New project takes the fight against extremism to students
Funded by the United Nations Counter-Terrorism Centre and the government of Canada, UNESCO’s pilot project entitled “Youth Preventing Violent Extremism” was launched on 24 April.
The project aims to promote global citizenship education as a tool to prevent extremism and strengthen the capacities of national education systems to appropriately and effectively contribute to national prevention efforts.
Global citizenship education empowers students to become active local and global promoters of peaceful, tolerant, inclusive, secure and sustainable societies by instilling the values, attitudes and behaviours that support creativity, innovation and a commitment to peace, human rights and sustainable development, according to a 2017 report entitled Promotion and Implementation of Global Citizenship Education in Crisis Situations.
The project comes against the backdrop of concerns over a lack of international perspectives in North Africa's educational systems and an increase in terrorism activities.
"Despite the rich cultural heritage in North Africa and the Middle East region, it lacks constructive educational models and global perspectives," said a 2015 article entitled “Global Citizenship and Global Universities: The age of global interdependence and cosmopolitanism”.
According to the Gobal Terrorism Index for 2017, several North African countries are among the top 50 countries. They include Libya at 10, Egypt at 11, Tunisia at 41 and Algeria at 49.
A February 2018 report entitled The Southern Front Line: EU counter-terrorism cooperation with Tunisia and Morocco shows that the highest number of fighters joining violent extremist groups in Syria and Iraq were Tunisian nationals.
Dana Day, a fellow at the Ethics, Youth and Sport Division of the UNESCO Social and Human Sciences Sector, told University World News that universities would be part of the Youth Preventing Violent Extremism (YPVE) project.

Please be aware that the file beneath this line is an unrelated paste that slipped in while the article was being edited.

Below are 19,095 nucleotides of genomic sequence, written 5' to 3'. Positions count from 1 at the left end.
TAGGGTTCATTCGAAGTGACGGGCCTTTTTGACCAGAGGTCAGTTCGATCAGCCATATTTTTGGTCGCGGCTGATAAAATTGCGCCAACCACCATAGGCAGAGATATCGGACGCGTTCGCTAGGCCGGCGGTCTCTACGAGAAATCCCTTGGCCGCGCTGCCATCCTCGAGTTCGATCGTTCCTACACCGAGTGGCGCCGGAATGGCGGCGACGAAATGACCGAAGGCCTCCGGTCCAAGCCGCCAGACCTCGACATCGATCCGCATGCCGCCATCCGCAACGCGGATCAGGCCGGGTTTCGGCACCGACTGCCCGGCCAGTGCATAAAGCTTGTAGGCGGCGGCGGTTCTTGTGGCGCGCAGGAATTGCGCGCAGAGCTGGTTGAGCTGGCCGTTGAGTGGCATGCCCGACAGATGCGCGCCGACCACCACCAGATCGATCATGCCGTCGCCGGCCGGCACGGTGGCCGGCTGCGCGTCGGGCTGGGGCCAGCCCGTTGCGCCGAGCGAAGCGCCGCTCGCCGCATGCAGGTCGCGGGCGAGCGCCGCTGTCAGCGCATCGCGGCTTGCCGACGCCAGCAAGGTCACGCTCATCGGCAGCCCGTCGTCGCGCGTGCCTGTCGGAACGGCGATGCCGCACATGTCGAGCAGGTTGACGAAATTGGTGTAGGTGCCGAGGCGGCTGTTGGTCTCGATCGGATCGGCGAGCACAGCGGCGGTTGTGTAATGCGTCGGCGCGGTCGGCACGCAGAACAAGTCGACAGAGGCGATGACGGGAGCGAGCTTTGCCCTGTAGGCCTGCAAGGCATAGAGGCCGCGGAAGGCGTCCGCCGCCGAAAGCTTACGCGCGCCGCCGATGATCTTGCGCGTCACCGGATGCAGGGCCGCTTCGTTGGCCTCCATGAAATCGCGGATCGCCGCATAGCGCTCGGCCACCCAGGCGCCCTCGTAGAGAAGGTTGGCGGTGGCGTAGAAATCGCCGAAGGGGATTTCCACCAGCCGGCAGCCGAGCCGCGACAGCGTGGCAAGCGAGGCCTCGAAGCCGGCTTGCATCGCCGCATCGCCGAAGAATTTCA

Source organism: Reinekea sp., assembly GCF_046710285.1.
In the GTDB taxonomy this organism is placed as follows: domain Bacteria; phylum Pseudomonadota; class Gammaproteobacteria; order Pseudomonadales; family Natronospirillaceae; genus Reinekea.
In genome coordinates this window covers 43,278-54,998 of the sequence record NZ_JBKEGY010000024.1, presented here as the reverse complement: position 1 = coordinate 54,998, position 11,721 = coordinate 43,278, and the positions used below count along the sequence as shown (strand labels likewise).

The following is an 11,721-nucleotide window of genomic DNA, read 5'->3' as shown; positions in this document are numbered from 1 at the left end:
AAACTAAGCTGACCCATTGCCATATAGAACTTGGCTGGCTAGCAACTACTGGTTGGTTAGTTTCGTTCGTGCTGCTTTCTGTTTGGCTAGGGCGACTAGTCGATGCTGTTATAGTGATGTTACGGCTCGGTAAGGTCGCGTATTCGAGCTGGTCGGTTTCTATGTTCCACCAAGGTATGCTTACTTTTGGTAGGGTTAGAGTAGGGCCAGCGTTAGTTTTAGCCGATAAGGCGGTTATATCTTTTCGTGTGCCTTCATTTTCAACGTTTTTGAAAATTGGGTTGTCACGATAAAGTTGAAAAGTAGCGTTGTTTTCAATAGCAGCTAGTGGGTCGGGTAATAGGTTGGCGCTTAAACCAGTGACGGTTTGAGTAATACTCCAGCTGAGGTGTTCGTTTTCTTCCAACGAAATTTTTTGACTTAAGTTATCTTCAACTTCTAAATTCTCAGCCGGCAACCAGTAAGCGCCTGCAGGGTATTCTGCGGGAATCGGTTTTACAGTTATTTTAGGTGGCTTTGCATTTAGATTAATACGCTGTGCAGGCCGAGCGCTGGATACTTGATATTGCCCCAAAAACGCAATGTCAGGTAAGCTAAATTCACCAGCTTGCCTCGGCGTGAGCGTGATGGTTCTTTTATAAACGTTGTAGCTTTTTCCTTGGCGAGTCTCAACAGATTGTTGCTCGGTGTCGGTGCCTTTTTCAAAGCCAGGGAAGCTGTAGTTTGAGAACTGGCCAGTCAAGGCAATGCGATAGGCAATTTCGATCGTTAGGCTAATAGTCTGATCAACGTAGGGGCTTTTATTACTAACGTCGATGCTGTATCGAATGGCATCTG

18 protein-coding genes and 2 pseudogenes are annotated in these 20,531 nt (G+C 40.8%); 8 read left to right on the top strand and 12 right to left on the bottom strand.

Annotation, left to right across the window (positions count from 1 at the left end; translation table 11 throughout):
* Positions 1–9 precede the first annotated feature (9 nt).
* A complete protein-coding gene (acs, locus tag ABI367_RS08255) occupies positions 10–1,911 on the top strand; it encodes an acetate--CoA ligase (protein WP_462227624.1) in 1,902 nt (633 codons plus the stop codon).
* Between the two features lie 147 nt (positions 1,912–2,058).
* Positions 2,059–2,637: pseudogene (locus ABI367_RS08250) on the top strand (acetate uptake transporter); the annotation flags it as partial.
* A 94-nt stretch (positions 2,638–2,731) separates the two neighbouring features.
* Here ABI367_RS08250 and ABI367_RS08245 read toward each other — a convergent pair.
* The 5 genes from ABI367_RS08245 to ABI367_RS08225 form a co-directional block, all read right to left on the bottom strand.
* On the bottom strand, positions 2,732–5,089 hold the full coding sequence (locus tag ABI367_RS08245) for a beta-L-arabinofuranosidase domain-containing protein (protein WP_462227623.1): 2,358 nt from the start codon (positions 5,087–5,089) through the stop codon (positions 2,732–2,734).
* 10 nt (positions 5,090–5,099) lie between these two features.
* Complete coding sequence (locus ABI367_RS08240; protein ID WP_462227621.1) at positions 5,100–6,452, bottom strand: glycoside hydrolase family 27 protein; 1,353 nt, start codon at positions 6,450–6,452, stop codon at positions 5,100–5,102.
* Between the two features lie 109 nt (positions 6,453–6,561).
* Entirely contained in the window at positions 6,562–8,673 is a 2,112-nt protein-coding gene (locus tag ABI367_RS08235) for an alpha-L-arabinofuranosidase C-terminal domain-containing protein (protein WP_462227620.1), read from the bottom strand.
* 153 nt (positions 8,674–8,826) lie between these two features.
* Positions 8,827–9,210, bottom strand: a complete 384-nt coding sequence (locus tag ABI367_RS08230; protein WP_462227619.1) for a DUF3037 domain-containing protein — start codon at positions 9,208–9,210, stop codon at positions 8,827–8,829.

“As the project specifically operates with youth aged 29 and younger, we aim to include institutions of higher education as we progress,” Day said.
“There will be opportunities for formal and informal education regarding peacebuilding methods among youth populations in which students and faculty of institutions of higher education will be encouraged to take active roles,” Day said.
“Each programme will have a specific objective, with an aim to strengthen the vital role of young people as peacebuilders in their communities and beyond and as change-makers and positive influencers in areas of conflict prevention and peace sustainability,” Day said.
Actively rejecting and countering violence increases the education available for marginalised and at-risk communities, which can increase support of higher education institutions and potentially increase enrolment, she said.
“Involvement in our multidisciplinary approach to YPVE can serve as a supplement to university education as there are toolkits and programmes regarding formal education, media, cross-cultural or cross-religious dialogue, capacity-building programmes, and trainings and seminars,” Day said.
Despite an argument that global citizenship education can in fact contribute to youth radicalisation and terrorism engagement once the disjuncture between global citizenship values and local and global economic and sociopolitical realities becomes clear, the YPVE project has generally been welcomed.
Magdi Tawfik Abdelhamid, a researcher at Cairo’s National Research Centre in Egypt, cautiously welcomed the launch of the YPVE project.
“The YPVE project, along with the recently-launched Arab States Regional Global Citizenship Education (GCED) Network, will help strengthen the universities’ capacity in the development and implementation of GCED policies, training, research, learning content and practices,” Abdelhamid said.
"However, concerns raised about the potential impact of GCED must be investigated and feed into considerations when formulating preventive and disengagement strategies," Abdelhamid said.